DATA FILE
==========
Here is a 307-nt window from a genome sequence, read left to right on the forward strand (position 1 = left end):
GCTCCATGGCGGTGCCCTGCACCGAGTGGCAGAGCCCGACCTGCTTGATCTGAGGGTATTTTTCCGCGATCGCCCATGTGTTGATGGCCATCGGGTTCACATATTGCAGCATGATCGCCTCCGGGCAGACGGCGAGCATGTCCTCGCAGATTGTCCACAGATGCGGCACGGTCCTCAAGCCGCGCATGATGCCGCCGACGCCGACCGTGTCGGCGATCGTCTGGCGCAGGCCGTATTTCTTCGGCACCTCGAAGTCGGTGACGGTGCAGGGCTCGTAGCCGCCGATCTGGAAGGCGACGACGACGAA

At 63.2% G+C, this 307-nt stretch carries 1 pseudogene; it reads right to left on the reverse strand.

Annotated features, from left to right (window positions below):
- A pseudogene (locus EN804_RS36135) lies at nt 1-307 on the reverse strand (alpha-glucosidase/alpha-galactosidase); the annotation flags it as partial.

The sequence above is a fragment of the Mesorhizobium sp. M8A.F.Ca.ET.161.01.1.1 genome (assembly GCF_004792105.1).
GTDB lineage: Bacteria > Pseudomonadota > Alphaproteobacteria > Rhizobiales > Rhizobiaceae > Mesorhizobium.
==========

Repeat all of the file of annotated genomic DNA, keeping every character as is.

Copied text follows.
Here is a 307-nt window from a genome sequence, read left to right on the forward strand (position 1 = left end):
GCTCCATGGCGGTGCCCTGCACCGAGTGGCAGAGCCCGACCTGCTTGATCTGAGGGTATTTTTCCGCGATCGCCCATGTGTTGATGGCCATCGGGTTCACATATTGCAGCATGATCGCCTCCGGGCAGACGGCGAGCATGTCCTCGCAGATTGTCCACAGATGCGGCACGGTCCTCAAGCCGCGCATGATGCCGCCGACGCCGACCGTGTCGGCGATCGTCTGGCGCAGGCCGTATTTCTTCGGCACCTCGAAGTCGGTGACGGTGCAGGGCTCGTAGCCGCCGATCTGGAAGGCGACGACGACGAA

At 63.2% G+C, this 307-nt stretch carries 1 pseudogene; it reads right to left on the reverse strand.

Annotated features, from left to right (window positions below):
- A pseudogene (locus EN804_RS36135) lies at nt 1-307 on the reverse strand (alpha-glucosidase/alpha-galactosidase); the annotation flags it as partial.

The sequence above is a fragment of the Mesorhizobium sp. M8A.F.Ca.ET.161.01.1.1 genome (assembly GCF_004792105.1).
GTDB lineage: Bacteria > Pseudomonadota > Alphaproteobacteria > Rhizobiales > Rhizobiaceae > Mesorhizobium.